The 400 Blows (Quatre Cents Coups, Les) (1959)
Short Film-Les Mistons, Francois Truffaut's 1957 Short Film
Trailer-Wages Of Fear, La Dolce Vita, Pandora's Box, Jules And Jim
|Year Of Production||1959|
|RSDL / Flipper||RSDL (69:28)||Cast & Crew|
|Region Coding||4||Directed By||François Truffaut|
Les FilmsDu Carrosse
|Pan & Scan/Full Frame||None||French Dolby Digital 2.0 (192Kb/s)|
|Widescreen Aspect Ratio||2.35:1|
|Video Format||576i (PAL)|
|Original Aspect Ratio||2.35:1||Miscellaneous|
|Subtitles||English for the Hearing Impaired||Smoking||Yes|
|Annoying Product Placement||No|
|Action In or After Credits||No|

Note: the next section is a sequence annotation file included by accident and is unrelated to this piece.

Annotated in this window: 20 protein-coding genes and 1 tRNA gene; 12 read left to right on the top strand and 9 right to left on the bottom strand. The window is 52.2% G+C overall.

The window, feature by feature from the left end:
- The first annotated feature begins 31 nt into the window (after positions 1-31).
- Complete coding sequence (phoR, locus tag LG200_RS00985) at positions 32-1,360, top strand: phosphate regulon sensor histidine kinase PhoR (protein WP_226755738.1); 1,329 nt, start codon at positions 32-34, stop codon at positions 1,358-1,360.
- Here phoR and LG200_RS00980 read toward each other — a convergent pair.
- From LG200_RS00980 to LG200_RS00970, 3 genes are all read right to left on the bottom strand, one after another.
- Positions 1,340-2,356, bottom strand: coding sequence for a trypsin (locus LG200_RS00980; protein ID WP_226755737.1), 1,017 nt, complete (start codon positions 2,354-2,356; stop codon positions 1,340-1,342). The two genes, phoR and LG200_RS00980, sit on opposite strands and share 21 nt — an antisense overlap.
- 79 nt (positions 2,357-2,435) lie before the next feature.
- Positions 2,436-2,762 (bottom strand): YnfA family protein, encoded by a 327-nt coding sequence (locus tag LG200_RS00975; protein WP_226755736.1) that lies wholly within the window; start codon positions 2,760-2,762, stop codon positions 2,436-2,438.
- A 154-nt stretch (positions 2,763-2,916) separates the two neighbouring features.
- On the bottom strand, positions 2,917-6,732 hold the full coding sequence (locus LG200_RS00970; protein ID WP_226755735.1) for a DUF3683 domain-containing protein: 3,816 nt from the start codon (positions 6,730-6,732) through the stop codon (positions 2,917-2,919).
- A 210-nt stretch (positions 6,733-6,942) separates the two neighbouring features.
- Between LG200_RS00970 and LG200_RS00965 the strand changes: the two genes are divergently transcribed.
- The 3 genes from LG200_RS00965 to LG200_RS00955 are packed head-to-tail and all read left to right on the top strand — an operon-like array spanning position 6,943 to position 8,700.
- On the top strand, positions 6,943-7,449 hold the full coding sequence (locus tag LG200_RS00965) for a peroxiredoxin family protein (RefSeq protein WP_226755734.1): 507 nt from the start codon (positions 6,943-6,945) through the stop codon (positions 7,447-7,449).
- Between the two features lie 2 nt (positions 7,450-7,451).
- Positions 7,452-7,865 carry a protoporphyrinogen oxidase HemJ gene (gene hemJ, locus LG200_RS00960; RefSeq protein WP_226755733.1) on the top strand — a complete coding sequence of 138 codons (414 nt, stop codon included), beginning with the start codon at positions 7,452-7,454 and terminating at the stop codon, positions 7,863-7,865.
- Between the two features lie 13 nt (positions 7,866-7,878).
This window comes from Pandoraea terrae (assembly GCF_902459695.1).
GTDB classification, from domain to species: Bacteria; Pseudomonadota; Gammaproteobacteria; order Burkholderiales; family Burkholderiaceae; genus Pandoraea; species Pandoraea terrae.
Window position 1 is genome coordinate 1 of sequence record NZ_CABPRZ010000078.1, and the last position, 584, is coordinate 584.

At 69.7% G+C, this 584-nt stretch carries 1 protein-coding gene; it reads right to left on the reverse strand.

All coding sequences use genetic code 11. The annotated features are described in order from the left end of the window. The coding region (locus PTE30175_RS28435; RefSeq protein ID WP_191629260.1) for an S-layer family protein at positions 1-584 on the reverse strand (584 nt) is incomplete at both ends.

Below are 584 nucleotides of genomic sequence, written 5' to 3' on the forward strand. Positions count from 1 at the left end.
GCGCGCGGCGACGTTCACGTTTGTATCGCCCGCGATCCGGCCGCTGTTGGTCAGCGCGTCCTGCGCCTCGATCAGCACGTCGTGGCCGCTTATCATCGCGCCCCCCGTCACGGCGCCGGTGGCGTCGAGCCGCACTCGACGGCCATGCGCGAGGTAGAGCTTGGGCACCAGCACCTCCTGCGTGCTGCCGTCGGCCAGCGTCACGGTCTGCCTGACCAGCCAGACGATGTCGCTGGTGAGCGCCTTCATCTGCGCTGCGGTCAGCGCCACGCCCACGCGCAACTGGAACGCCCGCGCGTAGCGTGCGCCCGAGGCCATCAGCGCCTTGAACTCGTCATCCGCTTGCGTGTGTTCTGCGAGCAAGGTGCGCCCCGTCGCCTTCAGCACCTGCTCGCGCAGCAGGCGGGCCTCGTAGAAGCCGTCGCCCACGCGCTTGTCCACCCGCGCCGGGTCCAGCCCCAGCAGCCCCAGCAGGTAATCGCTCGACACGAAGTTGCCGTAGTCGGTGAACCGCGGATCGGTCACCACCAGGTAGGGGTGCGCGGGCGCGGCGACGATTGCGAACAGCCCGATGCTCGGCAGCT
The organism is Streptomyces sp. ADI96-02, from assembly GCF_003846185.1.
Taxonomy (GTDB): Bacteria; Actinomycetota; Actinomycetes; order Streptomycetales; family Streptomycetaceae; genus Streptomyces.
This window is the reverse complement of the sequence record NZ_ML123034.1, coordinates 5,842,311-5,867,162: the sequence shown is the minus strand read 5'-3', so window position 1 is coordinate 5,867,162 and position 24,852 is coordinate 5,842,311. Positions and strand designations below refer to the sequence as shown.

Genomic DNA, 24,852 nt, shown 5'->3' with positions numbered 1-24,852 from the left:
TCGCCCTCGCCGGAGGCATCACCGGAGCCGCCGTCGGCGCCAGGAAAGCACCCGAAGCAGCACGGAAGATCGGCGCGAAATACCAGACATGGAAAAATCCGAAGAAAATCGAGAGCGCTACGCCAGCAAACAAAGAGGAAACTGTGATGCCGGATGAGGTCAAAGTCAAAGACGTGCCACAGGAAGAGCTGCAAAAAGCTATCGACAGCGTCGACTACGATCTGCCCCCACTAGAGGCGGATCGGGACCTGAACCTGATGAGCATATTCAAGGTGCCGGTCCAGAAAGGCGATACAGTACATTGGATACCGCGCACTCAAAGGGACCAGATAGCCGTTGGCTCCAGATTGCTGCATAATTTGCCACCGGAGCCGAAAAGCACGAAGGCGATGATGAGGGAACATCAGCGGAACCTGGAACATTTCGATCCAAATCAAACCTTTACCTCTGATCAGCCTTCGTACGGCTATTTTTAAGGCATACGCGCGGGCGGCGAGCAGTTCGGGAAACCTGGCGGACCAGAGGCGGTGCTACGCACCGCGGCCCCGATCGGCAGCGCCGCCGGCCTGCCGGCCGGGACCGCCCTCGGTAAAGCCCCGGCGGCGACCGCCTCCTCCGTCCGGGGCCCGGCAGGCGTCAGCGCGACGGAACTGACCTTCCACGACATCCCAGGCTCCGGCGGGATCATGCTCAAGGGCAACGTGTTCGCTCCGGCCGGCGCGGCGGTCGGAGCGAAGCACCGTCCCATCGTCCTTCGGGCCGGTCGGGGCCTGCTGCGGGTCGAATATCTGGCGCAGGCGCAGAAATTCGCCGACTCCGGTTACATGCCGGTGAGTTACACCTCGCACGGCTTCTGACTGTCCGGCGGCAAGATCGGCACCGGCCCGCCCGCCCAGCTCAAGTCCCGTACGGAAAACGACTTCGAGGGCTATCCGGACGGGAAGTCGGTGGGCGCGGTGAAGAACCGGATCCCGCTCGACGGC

The importance of this film should not be underrated. François Truffaut's gift to the cinematic world with Les Quatre Cents Coups was a new style of film. Rather than the formal, vaguely melodramatic structures which bowed low to their theatrical antecedents, Truffaut's "New Wave" burst from the blocks, as petulant and rebellious as any adolescent, and equally pulsing with life. He abandoned all the stylised conventions and created instead a blur of hand-held camera images, sweeping giddy pans and radically simplified structure that better represented life as it was, rather than glossy life through a lens. It was grittier, edgier, and less comfortable to watch - like a drunken pugilist, it forced its way right into the face of the viewer and provided none of the easy escapes to which an audience was accustomed. It polarised reactions - people loved it or loathed it - but they couldn't ignore it. Before their very eyes, cinema was growing up.